Monday, January 12, 2015

Zhengzhou Museum

This is a much smaller museum than the better-known Henan museum, where I went last fall.

Nice day, very pale blue sky.

There are only a few galleries, dealing with Neolithic artifacts (bone and stone tools), pottery from early dynastic times, bronze from slightly more recent dynastic times, and carved stone (generally of boddhisatvas).

A lot of my interest is in magic, money, mysticism, and music, so we'll start with those.

Oracle bones, used in divination.

Cowrie shells, used here as money too.

Sculpture of a boddhisatva.

Stone coffin

It wouldn't be music in China without bronze bells.

The museum mainly focused on artifacts found in the vicinity of Zhengzhou, which is an area that was settled in very early times. The exhibits are quite limited in comparison with the Henan museum--no gold, no jade--but on the other hand, there are no crowds.

Friday, January 9, 2015

What hath QE wrought?

First off, let's see how our deflation indicator is playing out.

The latest trend of rising gold and USDX is in its third month.

The last time we had a similar trend was in 2009. That ended with a massive blowout of QE. But a funny thing happened on the way to the bank. After four-and-a-half years, we wound up back where we started.

The ineluctable march of deflation.

And for context, a look at the bigger picture.

One lesson of all this is that if the system needs to deflate, the bankers and politicians who think they are in control can delay it, but not stop it. A little over four years later, we have picked up where we left off.

I would expect the central bankers of the world will try for another inflationary push at some point in the future. Maybe they will let deflation to run for a time to ratchet up the pain enough for the public to scream for more stimulus. I can't help but think that they decided to let deflation run for a bit just to chase out some of the 99.9% who were perhaps betting on continued inflation.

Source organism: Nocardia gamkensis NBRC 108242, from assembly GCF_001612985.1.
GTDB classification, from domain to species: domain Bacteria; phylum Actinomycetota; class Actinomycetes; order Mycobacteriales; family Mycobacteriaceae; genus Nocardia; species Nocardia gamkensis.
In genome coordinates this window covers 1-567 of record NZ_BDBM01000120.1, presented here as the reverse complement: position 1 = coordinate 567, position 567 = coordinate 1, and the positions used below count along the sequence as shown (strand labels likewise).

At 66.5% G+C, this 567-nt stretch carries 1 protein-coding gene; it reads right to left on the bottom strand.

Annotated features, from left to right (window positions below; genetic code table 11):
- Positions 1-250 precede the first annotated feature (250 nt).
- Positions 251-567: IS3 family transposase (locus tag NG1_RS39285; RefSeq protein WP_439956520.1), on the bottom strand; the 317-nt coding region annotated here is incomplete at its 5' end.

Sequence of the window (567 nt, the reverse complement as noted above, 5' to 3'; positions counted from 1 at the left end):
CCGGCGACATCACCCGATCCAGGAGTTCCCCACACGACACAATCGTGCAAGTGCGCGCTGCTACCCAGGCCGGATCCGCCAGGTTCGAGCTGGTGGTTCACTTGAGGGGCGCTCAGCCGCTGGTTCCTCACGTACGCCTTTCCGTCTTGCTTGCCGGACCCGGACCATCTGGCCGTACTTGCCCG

Deflation's the same in a relative way, but you're older;
Shorter of breath, and four years closer to death.

Thursday, January 8, 2015

Reach for the sky

Today's chart is a reconstructed state space diagram of the gold-silver ratio (monthly) over the past eleven years.

It's been awhile since we last looked at this chart. At that time, in March, we were close to the middle of this graph, near where I thought economic crisis beckoned. History, it seems, doesn't repeat, but perhaps it does rhyme. For what it is worth, we have bypassed that spot, but the trajectory is similar to what we saw in late 2008--we are seeing a rapid rise in the gold-silver ratio. At the same time, the oil price is cratering, which fits into the idea of deflation I have been proposing.

I can't comment on the feel on the street, as I am in China rather than North America this time. Certainly here in China, everyone still feels confident. They all believe that all they have to do is buy property and everything will be fine, and they find my interest in gold curious, but for all they know, perhaps all foreigners are so strange.

Even so, someone in China is buying a lot of gold. If the numbers here are correct, then gold is being bought at a rate of over 2000 t per year, which amounts to something about 1.5 g per person in China.  However, you do not find gold offered in such paltry amounts. The smallest bar I have been able to find is 20 g, and it is more common for people to buy 50 or 100 g at a time.

Gold is easy to find here--you can buy it at any branch of any bank (or so I am told--I have only tried it at my local branch of my bank). So perhaps it is just all the banks that have bought it--and for now, they are making it available to anyone with a few yuan to spare.